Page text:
The Brown University researchers analyzed data collected over three years by NASA's Fermi gamma-ray space telescope and measured the number of photons emitted from the dwarf galaxies. From the number of photons, they were able to determine the rate of quark production... which in turn allowed them to establish constraints on the mass of dark matter particles.
Based on the known rate of the expansion of the universe and the rate at which particles in the dwarf galaxies canceled each other out, Koushiappas and Geringer-Sameth reported that dark matter must have a mass greater than 40 giga-electron volts (GeV).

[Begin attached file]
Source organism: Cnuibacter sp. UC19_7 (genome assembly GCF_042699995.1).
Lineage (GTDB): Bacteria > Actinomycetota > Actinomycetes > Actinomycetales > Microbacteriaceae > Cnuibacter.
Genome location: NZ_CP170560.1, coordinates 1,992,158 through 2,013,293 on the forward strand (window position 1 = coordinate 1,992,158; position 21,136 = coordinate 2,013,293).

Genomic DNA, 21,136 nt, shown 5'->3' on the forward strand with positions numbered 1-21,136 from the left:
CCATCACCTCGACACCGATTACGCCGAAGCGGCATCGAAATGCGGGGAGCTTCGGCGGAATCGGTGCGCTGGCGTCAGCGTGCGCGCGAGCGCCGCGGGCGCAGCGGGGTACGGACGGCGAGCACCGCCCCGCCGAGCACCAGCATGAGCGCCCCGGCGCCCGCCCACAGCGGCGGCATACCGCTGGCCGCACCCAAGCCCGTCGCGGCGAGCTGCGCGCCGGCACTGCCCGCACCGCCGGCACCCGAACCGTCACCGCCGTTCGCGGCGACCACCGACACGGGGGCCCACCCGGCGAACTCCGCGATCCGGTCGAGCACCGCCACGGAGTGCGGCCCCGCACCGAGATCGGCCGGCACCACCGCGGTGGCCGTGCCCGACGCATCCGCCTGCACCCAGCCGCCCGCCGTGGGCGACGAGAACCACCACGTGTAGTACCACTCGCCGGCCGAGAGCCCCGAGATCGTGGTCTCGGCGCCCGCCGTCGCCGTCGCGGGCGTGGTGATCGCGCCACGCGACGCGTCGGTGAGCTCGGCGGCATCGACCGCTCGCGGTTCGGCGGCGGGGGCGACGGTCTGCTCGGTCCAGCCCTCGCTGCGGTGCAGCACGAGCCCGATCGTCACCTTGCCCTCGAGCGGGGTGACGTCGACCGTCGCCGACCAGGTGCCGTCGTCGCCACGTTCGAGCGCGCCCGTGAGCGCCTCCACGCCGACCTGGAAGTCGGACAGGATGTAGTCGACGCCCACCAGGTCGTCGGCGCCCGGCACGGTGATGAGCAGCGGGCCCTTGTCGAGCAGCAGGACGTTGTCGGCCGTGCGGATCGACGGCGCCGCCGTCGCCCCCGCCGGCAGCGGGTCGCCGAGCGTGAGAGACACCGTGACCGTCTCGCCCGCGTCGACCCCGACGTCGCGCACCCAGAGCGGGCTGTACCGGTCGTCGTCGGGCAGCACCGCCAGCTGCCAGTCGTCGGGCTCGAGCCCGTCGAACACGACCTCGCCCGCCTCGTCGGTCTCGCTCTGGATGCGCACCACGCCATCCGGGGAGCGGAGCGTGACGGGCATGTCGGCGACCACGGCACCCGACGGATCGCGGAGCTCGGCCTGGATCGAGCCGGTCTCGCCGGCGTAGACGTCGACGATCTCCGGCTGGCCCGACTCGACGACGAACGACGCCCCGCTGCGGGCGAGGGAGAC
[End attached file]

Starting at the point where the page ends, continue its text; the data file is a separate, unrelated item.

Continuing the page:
"What we find is if a particle's mass is less than 40 GeV, then it cannot be the dark matter particle," said Koushiappas.
Previous reports of dark matter WIMPs by researchers at the Gran Sasso facility in Italy showed particles in the 7 to 12 GeV range, much lower than the Brown researchers' limit. This will help narrow down the range of what defines dark matter particles.
"This is the first time that we can exclude generic WIMP particles that could account for the abundance of dark matter in the universe," Koushiappas said.